Methods
This is cross-sectional study of COA patients with hypertension (COA group) and adults with idiopathic hypertension (control group). Both groups were matched 1:1 based on age, sex, BMI and systolic BP. We hypothesized that the COA group will have higher LV systolic and diastolic stiffness, and more advanced left atrial remodeling and pulmonary hypertension. We assessed LV systolic stiffness using end-systolic elastance, and diastolic stiffness using LV stiffness constant and chamber capacitance (LV-end-diastolic volume at an end-diastolic pressure of 20mm Hg)
Results:
There were 112 patients in each group. Although both groups had similar systolic BP, the COA group had a higher end-systolic elastance (2.37 ± 0.74 vs 2.11 ± 0.54 mm Hg/mL, P= .008), higher LV stiffness constant (6.91 ± 0.81 vs 5.93 ± 0.79, P= .006) and lower LV-end-diastolic volume at an end-diastolic pressure of 20mm Hg (58 ± 9 vs 67 ± 11 mL/m2, P< .001). Additionally, the COA group had more advanced left atrial remodeling and higher pulmonary artery pressures which is corroborating evidence of high LV filling pressure.
Conclusions
COA patients have more LV stiffness and abnormal hemodynamics compared to non-COA patients with similar systolic BP, suggesting that systolic BP may underestimate LV systolic load in this population. Further studies are required to determine whether the observed LV stiffness and dysfunction translates to more cardiovascular events during follow-up, and whether adopting a stricter systolic BP target in clinical practice or changing threshold for COA intervention will lead to less LV stiffness and better clinical outcomes.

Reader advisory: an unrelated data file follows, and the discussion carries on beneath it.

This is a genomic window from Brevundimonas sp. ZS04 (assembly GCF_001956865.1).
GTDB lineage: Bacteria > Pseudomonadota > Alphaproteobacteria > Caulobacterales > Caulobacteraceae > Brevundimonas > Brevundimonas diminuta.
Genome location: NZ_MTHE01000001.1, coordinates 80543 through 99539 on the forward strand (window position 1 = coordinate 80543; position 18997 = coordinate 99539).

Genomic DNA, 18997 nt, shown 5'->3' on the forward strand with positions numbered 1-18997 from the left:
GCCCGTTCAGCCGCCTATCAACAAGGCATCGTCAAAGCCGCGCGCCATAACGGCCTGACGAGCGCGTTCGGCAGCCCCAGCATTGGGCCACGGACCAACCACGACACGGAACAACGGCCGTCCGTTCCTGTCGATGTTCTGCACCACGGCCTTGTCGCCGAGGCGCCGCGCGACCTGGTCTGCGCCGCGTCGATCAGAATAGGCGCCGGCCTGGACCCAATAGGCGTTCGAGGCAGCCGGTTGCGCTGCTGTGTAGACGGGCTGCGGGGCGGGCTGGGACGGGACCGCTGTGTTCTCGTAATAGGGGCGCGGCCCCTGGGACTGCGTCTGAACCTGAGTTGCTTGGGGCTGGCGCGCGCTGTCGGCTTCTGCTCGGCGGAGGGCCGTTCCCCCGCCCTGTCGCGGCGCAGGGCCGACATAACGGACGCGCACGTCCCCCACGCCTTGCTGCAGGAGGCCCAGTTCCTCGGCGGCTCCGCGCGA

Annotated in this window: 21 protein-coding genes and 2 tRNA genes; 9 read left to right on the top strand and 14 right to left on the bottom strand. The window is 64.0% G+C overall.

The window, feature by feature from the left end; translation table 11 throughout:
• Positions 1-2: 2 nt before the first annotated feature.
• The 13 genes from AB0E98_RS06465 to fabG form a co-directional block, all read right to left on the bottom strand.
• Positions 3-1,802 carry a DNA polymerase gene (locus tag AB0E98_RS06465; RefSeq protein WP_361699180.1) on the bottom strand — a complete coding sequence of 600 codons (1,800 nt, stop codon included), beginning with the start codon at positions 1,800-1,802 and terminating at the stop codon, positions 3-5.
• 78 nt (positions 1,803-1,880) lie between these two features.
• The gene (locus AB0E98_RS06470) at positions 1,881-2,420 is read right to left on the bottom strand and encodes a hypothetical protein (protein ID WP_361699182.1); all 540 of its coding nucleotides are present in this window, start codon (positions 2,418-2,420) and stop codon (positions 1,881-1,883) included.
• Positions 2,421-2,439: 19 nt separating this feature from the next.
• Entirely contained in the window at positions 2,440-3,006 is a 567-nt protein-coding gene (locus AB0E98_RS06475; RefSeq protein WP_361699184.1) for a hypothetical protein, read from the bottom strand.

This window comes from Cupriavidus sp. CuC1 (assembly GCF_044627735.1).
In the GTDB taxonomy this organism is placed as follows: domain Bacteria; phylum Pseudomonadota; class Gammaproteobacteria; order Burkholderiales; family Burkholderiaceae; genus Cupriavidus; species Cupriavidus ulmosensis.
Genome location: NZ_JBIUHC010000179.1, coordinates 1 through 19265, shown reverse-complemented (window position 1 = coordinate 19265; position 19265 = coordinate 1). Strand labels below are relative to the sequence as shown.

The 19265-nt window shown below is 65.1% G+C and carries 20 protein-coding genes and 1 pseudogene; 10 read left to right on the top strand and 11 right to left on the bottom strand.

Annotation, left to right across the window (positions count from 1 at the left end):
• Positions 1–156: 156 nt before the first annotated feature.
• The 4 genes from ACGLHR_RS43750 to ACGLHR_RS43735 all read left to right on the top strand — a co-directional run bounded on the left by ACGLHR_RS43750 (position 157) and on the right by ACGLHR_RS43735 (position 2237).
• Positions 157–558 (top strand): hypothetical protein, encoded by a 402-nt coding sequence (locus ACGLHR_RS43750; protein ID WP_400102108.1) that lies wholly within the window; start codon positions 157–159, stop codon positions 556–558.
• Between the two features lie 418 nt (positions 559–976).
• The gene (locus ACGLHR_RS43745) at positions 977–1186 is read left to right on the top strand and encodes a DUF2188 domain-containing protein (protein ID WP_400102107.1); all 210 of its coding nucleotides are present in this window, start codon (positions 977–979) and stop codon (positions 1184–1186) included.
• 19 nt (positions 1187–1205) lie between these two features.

Copyright © 2021. Published by Elsevier Inc.

Am Heart J: 30 Oct 2021; 241:50-58
Egbe AC, Miranda WR, Connolly HM, Borlaug BA
Am Heart J: 30 Oct 2021; 241:50-58 | PMID: 34289342
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Abstract

Independent Association of Fatty Liver Index With Left Ventricular Diastolic Dysfunction in Subjects Without Medication.

Furuhashi M, Muranaka A, Yuda S, Tanaka M, ... Shimamoto K, Miura T
Nonalcoholic fatty liver disease has been reported to be potentially linked to cardiovascular disease. Fatty liver index (FLI) is a noninvasive and simple predictor of nonalcoholic fatty liver disease. However, little is known about the relationship between FLI and cardiac function, especially in a general population. We investigated the relationships of FLI with echocardiographic parameters in 185 subjects (men/women: 79/106) of the Tanno-Sobetsu Study, a population-based cohort, who were not being treated with any medication and who underwent echocardiography. FLI was negatively correlated with high-density lipoprotein cholesterol and peak myocardial velocity during early diastole (e\'; r = -0.342, p <0.001), an index of left ventricular (LV) diastolic function, and ratio of peak mitral velocities during early and late diastole (E/A) and was positively correlated with age, systolic and diastolic blood pressures, creatinine, uric acid, homeostasis model assessment of insulin resistance, high-sensitivity C-reactive protein, ratio of mitral to myocardial early diastolic peak velocity (E/e\'), left atrial volume index and LV mass index. No significant correlation was found between FLI and LV ejection fraction. Stepwise multivariable regression analysis showed that FLI was independently and negatively associated with e\' after adjustment of age, gender, high-density lipoprotein cholesterol, homeostasis model assessment of insulin resistance, and high-sensitivity C-reactive protein. Conversely, e\' was independently and negatively associated with FLI after adjustment of age, gender, systolic blood pressure, and LV ejection fraction. In conclusion, elevated FLI is independently associated with LV diastolic dysfunction in a general population without medication. FLI would be a novel marker of LV diastolic dysfunction as an early sign of myocardial injury.

Copyright © 2021 Elsevier Inc. All rights reserved.

Am J Cardiol: 31 Oct 2021; 158:139-146
Furuhashi M, Muranaka A, Yuda S, Tanaka M, ... Shimamoto K, Miura T
Am J Cardiol: 31 Oct 2021; 158:139-146 | PMID: 34474907
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This program is still in alpha version.